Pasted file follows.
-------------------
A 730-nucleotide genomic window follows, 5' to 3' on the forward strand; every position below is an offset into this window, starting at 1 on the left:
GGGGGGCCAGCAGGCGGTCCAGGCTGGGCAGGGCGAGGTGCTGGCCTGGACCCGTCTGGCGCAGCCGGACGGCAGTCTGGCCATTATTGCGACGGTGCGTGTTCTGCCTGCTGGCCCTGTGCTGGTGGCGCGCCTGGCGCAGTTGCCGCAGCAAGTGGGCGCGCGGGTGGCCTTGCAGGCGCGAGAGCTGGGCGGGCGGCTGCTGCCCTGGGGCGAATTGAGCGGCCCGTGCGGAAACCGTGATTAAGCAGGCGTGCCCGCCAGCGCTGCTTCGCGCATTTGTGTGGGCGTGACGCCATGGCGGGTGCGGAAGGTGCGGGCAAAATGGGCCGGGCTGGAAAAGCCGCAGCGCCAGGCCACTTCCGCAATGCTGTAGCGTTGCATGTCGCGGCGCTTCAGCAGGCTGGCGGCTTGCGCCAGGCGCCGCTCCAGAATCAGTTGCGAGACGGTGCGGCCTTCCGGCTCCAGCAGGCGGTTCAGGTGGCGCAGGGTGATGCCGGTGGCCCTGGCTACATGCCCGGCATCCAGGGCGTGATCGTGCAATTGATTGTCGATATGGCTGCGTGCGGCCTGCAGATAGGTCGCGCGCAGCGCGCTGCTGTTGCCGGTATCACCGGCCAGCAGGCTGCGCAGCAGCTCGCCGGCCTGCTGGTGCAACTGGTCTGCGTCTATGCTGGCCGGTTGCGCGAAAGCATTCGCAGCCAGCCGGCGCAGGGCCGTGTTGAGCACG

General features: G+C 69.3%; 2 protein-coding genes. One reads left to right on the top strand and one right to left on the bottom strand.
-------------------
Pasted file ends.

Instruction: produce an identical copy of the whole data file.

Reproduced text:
A 730-nucleotide genomic window follows, 5' to 3' on the forward strand; every position below is an offset into this window, starting at 1 on the left:
GGGGGGCCAGCAGGCGGTCCAGGCTGGGCAGGGCGAGGTGCTGGCCTGGACCCGTCTGGCGCAGCCGGACGGCAGTCTGGCCATTATTGCGACGGTGCGTGTTCTGCCTGCTGGCCCTGTGCTGGTGGCGCGCCTGGCGCAGTTGCCGCAGCAAGTGGGCGCGCGGGTGGCCTTGCAGGCGCGAGAGCTGGGCGGGCGGCTGCTGCCCTGGGGCGAATTGAGCGGCCCGTGCGGAAACCGTGATTAAGCAGGCGTGCCCGCCAGCGCTGCTTCGCGCATTTGTGTGGGCGTGACGCCATGGCGGGTGCGGAAGGTGCGGGCAAAATGGGCCGGGCTGGAAAAGCCGCAGCGCCAGGCCACTTCCGCAATGCTGTAGCGTTGCATGTCGCGGCGCTTCAGCAGGCTGGCGGCTTGCGCCAGGCGCCGCTCCAGAATCAGTTGCGAGACGGTGCGGCCTTCCGGCTCCAGCAGGCGGTTCAGGTGGCGCAGGGTGATGCCGGTGGCCCTGGCTACATGCCCGGCATCCAGGGCGTGATCGTGCAATTGATTGTCGATATGGCTGCGTGCGGCCTGCAGATAGGTCGCGCGCAGCGCGCTGCTGTTGCCGGTATCACCGGCCAGCAGGCTGCGCAGCAGCTCGCCGGCCTGCTGGTGCAACTGGTCTGCGTCTATGCTGGCCGGTTGCGCGAAAGCATTCGCAGCCAGCCGGCGCAGGGCCGTGTTGAGCACG

General features: G+C 69.3%; 2 protein-coding genes. One reads left to right on the top strand and one right to left on the bottom strand.